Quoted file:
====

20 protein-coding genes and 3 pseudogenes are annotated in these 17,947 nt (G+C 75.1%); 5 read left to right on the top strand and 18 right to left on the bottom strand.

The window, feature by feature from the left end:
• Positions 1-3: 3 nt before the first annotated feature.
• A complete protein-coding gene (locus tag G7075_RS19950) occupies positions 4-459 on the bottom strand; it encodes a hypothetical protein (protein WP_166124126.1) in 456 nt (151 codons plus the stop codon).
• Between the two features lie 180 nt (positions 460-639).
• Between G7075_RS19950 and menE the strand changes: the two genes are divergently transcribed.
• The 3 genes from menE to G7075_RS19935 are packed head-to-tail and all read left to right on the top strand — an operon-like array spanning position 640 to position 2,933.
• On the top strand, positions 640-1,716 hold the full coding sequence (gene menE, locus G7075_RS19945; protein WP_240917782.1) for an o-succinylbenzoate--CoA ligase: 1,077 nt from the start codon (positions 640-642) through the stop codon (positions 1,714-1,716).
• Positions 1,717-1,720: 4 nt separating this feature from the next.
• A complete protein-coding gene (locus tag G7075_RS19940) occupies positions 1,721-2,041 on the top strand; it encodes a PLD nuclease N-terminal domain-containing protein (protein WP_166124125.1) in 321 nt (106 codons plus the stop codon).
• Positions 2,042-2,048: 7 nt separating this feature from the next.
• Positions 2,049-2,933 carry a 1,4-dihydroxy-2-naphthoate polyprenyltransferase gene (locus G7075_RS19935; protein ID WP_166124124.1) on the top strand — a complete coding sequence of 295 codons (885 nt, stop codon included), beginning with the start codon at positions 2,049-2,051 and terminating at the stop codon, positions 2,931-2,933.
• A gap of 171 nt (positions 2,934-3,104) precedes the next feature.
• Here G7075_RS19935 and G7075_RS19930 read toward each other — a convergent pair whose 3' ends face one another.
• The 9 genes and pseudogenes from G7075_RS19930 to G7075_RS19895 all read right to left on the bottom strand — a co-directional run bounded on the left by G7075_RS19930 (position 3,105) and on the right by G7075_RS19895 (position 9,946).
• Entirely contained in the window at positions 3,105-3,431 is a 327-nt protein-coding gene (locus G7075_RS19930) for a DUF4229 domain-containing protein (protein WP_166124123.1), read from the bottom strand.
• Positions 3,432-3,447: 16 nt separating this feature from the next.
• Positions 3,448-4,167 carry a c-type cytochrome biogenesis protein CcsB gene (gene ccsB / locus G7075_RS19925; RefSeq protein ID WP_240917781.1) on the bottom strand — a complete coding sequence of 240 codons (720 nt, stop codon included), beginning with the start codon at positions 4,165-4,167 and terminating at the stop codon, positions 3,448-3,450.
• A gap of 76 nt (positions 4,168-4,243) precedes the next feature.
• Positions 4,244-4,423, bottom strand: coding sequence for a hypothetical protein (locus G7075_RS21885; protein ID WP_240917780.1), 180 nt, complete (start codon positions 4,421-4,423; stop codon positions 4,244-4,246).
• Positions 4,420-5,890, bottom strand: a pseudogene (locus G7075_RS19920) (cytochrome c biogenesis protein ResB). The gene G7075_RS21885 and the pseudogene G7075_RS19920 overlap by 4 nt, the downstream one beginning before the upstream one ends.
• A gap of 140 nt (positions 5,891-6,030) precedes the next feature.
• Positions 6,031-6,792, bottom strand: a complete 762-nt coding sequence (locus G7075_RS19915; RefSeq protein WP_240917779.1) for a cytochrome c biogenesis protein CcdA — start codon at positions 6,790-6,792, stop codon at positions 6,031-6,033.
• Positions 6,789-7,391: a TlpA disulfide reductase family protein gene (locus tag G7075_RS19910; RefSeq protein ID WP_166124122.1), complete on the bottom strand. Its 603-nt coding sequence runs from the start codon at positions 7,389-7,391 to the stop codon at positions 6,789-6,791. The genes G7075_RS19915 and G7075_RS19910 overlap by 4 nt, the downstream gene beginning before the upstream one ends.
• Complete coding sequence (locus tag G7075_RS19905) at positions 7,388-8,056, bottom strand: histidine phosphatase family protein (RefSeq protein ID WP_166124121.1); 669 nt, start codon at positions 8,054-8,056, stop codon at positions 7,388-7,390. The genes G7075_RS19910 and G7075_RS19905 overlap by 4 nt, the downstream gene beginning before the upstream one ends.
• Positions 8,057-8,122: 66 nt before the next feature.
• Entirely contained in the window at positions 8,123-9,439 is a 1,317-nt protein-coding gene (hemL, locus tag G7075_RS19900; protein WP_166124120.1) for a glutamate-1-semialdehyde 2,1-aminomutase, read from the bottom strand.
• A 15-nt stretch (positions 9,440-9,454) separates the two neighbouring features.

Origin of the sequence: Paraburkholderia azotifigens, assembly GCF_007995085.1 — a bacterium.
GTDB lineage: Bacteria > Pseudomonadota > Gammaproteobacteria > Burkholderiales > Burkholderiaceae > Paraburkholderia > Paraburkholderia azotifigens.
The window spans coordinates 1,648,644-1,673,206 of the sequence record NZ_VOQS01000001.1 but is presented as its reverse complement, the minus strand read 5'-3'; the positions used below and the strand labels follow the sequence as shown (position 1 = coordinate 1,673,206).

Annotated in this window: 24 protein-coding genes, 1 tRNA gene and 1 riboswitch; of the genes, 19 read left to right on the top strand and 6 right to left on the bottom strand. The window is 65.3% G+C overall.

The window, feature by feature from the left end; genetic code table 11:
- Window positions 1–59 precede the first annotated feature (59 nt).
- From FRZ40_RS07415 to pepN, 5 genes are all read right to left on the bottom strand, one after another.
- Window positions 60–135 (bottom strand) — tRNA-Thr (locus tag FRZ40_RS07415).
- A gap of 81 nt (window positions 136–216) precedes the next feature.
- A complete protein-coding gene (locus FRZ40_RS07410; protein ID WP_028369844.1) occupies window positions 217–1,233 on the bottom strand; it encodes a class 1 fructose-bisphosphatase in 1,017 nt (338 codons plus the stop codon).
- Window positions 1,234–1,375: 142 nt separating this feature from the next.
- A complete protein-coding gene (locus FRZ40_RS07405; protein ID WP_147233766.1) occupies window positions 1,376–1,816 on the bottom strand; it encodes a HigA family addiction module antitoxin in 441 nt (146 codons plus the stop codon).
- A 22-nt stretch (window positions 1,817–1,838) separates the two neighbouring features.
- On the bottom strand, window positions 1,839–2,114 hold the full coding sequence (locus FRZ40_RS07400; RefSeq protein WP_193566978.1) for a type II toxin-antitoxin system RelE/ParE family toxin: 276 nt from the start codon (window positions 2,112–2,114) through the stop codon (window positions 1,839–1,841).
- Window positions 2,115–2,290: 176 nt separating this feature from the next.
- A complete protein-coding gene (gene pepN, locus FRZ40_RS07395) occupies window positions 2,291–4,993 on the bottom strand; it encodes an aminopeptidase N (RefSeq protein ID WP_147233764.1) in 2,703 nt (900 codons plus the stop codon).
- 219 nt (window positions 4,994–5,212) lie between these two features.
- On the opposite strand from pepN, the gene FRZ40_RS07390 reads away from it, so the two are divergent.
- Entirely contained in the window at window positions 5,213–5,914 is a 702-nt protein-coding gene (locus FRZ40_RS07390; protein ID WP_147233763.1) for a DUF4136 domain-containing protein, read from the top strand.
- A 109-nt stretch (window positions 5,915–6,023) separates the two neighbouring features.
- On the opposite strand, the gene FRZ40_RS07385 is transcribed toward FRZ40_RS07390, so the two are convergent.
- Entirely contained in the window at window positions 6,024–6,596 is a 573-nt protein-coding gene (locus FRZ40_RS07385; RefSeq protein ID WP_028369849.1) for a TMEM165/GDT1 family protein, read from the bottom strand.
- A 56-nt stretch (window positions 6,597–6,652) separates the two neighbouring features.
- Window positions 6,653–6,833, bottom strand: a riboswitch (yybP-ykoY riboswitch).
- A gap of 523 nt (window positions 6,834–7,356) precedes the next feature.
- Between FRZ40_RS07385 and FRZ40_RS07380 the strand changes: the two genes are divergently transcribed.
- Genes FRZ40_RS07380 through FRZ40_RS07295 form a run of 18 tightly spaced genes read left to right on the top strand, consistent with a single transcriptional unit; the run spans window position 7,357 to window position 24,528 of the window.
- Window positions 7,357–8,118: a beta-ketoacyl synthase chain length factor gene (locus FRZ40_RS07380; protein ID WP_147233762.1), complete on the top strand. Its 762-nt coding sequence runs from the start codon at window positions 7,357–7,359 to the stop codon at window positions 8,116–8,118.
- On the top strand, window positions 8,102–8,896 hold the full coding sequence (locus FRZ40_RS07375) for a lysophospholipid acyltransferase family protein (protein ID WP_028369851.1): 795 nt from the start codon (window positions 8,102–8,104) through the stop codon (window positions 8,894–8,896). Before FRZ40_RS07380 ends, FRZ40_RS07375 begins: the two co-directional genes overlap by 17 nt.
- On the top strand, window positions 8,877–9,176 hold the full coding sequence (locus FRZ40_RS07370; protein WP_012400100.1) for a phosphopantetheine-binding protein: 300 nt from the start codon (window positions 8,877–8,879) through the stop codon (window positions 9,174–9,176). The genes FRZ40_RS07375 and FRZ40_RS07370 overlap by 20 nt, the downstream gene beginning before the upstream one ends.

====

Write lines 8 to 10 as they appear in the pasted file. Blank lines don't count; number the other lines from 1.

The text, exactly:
• On the top strand, positions 640-1,716 hold the full coding sequence (gene menE, locus G7075_RS19945; protein WP_240917782.1) for an o-succinylbenzoate--CoA ligase: 1,077 nt from the start codon (positions 640-642) through the stop codon (positions 1,714-1,716).
• Positions 1,717-1,720: 4 nt separating this feature from the next.
• A complete protein-coding gene (locus tag G7075_RS19940) occupies positions 1,721-2,041 on the top strand; it encodes a PLD nuclease N-terminal domain-containing protein (protein WP_166124125.1) in 321 nt (106 codons plus the stop codon).